Angiographic findings of atherosclerotic disease and stenosis in the left main coronary artery are not uncommon in both symptomatic and relatively asymptomatic patients. However, the angiographic finding of a completely occluded left main coronary artery is relatively uncommon and most often not compatible with life.1,2 It is even more unusual to have no symptoms related to the complete obstruction of the left main coronary artery.
A 56-year-old male presented to outpatient clinic complaining of right lower extremity claudication. He had a history of hypertension, hyperlipidemia, and diabetes mellitus type 2. His family history was significant in that his father had coronary artery disease with reported myocardial infarction. The patient had a long history of one pack per day tobacco abuse, which was ongoing.
A peripheral artery duplex was performed, revealing complete occlusion of the right superficial femoral artery (SFA), and was followed by a pre-op cardiovascular exam with a Lexiscan myocardial perfusion scan (MPS) using a rest thallium/stress technicium-99 protocol. The results of the MPS included non-diagnostic electrocardiogram (EKG) findings due to resting ST segment depression in inferior leads II, III, aVF, and precordial leads V4-V6, as well as ST segment elevation in leads I, aVL, and V1-2. Single-photon emission computed tomography (SPECT) images demonstrated a large perfusion abnormality of severe intensity in the apical myocardial walls on the stress images, as well as rest images consistent with previous myocardial infarction. A large anterolateral defect was present in the stress imaging that was reversible at rest, suggestive of ischemia. Left ventricular ejection fraction was 19%. An echocardiogram was performed, revealing mild mitral regurgitation, moderately dilated left ventricle with a reduced ejection fraction of 30-35%, and that the mid to apical posterior, septum, inferior and anterior segments of the left ventricle were akinetic.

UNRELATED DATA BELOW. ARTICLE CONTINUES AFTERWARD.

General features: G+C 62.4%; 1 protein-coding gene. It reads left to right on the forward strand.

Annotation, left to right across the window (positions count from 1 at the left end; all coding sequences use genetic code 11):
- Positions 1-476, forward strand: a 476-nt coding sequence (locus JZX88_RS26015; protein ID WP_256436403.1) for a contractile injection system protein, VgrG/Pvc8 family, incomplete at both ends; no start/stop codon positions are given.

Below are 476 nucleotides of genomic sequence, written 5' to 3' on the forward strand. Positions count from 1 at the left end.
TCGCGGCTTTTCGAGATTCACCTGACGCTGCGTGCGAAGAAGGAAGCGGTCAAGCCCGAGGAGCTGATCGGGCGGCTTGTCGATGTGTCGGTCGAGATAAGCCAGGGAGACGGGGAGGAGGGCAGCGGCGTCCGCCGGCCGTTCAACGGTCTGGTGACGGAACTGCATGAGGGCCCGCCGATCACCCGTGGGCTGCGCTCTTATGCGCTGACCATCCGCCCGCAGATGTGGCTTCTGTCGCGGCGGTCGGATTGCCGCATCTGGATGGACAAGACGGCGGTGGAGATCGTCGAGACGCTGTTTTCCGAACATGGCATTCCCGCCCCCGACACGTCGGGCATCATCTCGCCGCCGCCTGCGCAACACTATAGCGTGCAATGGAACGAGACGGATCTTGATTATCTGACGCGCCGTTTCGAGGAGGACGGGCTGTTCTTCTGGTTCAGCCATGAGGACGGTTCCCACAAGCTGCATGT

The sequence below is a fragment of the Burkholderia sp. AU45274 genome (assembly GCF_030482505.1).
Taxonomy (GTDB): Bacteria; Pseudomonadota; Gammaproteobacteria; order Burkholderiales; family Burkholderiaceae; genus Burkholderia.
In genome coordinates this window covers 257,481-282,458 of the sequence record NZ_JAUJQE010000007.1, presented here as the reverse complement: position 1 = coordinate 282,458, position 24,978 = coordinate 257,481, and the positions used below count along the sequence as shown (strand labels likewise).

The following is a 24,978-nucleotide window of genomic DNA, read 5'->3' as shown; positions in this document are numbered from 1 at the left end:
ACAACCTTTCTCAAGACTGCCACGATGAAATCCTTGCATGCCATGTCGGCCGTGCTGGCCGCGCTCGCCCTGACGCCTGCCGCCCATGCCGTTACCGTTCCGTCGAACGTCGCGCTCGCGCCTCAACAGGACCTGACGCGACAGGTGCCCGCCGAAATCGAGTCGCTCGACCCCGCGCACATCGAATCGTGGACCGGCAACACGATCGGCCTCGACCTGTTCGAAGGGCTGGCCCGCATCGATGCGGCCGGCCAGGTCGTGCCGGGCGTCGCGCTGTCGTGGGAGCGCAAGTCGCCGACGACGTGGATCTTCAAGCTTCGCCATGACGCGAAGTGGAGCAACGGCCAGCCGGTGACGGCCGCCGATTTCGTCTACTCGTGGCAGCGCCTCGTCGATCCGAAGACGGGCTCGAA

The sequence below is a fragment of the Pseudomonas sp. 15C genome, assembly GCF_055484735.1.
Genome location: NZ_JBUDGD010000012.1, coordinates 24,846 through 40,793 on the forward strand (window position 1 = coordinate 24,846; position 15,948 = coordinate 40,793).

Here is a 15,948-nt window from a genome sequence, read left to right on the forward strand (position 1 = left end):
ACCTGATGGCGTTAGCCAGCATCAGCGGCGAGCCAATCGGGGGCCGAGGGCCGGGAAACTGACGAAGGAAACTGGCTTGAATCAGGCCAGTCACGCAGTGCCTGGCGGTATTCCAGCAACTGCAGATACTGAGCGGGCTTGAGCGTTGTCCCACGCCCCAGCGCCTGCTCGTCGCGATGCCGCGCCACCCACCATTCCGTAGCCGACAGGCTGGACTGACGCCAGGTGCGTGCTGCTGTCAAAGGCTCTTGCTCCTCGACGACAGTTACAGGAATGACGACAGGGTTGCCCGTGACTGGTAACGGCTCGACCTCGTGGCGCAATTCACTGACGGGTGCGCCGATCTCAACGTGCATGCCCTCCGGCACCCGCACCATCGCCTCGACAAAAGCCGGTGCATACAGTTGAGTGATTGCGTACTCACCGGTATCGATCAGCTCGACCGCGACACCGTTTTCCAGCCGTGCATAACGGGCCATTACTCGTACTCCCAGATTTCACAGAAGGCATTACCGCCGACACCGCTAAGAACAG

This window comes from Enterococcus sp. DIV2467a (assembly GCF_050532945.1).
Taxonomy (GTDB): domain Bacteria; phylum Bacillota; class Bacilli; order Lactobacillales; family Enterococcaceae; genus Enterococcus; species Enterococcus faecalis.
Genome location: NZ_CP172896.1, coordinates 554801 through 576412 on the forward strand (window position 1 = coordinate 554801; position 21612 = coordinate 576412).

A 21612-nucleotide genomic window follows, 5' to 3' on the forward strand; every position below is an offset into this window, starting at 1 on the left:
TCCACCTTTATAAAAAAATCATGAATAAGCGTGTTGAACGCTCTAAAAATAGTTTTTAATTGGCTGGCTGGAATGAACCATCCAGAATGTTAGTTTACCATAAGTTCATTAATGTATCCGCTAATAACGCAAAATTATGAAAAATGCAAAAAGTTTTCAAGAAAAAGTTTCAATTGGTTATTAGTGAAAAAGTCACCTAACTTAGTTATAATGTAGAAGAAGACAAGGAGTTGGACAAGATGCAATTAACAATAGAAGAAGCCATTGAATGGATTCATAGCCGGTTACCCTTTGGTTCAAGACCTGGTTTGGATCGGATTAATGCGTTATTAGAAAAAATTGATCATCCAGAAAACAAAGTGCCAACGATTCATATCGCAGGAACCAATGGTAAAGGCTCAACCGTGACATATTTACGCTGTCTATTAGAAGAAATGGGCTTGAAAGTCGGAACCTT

The patient was scheduled for an elective diagnostic left heart catheterization that revealed a total occlusion of the left main coronary artery at the ostium (Figure 1). Angiography of the right coronary arteries revealed mild luminal irregularities of a large dominate artery that collateralized the entire left circumflex (LCx) and obtuse marginal artery (OM) network, as well as the left anterior descending artery (LAD) all the way to its proximal segment (Figure 2). The distal left main artery also appeared patent by retrograde collateral flow to the LAD/LCx/OM (Figure 3).